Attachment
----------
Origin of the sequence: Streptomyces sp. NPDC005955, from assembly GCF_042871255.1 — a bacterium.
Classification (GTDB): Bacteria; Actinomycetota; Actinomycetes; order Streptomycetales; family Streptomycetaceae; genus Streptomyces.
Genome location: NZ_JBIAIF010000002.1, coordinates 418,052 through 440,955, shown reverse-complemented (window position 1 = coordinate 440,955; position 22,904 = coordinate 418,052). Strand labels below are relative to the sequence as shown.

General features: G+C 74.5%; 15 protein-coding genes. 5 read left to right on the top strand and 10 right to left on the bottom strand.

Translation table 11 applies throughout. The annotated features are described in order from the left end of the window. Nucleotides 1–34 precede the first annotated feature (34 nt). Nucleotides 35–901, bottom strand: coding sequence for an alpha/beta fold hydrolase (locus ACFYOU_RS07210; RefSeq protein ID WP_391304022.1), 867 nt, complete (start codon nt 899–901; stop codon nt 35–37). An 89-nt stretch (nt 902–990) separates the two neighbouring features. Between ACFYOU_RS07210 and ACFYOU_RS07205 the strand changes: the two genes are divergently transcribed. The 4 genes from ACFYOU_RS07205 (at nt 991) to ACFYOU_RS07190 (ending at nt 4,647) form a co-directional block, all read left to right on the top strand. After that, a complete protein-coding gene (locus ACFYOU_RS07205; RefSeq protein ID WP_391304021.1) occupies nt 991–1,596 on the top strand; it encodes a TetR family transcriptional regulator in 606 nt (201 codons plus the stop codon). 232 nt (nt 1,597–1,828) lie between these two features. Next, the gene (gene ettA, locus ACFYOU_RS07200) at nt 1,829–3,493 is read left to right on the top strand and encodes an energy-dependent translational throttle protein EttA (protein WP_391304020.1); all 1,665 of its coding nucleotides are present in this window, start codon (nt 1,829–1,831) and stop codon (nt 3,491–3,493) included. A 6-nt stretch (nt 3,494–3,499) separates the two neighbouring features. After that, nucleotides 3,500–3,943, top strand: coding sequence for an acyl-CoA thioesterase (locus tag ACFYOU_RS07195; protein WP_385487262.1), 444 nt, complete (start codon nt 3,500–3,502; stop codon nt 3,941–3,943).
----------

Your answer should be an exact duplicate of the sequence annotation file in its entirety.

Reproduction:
Origin of the sequence: Streptomyces sp. NPDC005955, from assembly GCF_042871255.1 — a bacterium.
Classification (GTDB): Bacteria; Actinomycetota; Actinomycetes; order Streptomycetales; family Streptomycetaceae; genus Streptomyces.
Genome location: NZ_JBIAIF010000002.1, coordinates 418,052 through 440,955, shown reverse-complemented (window position 1 = coordinate 440,955; position 22,904 = coordinate 418,052). Strand labels below are relative to the sequence as shown.

General features: G+C 74.5%; 15 protein-coding genes. 5 read left to right on the top strand and 10 right to left on the bottom strand.

Translation table 11 applies throughout. The annotated features are described in order from the left end of the window. Nucleotides 1–34 precede the first annotated feature (34 nt). Nucleotides 35–901, bottom strand: coding sequence for an alpha/beta fold hydrolase (locus ACFYOU_RS07210; RefSeq protein ID WP_391304022.1), 867 nt, complete (start codon nt 899–901; stop codon nt 35–37). An 89-nt stretch (nt 902–990) separates the two neighbouring features. Between ACFYOU_RS07210 and ACFYOU_RS07205 the strand changes: the two genes are divergently transcribed. The 4 genes from ACFYOU_RS07205 (at nt 991) to ACFYOU_RS07190 (ending at nt 4,647) form a co-directional block, all read left to right on the top strand. After that, a complete protein-coding gene (locus ACFYOU_RS07205; RefSeq protein ID WP_391304021.1) occupies nt 991–1,596 on the top strand; it encodes a TetR family transcriptional regulator in 606 nt (201 codons plus the stop codon). 232 nt (nt 1,597–1,828) lie between these two features. Next, the gene (gene ettA, locus ACFYOU_RS07200) at nt 1,829–3,493 is read left to right on the top strand and encodes an energy-dependent translational throttle protein EttA (protein WP_391304020.1); all 1,665 of its coding nucleotides are present in this window, start codon (nt 1,829–1,831) and stop codon (nt 3,491–3,493) included. A 6-nt stretch (nt 3,494–3,499) separates the two neighbouring features. After that, nucleotides 3,500–3,943, top strand: coding sequence for an acyl-CoA thioesterase (locus tag ACFYOU_RS07195; protein WP_385487262.1), 444 nt, complete (start codon nt 3,500–3,502; stop codon nt 3,941–3,943).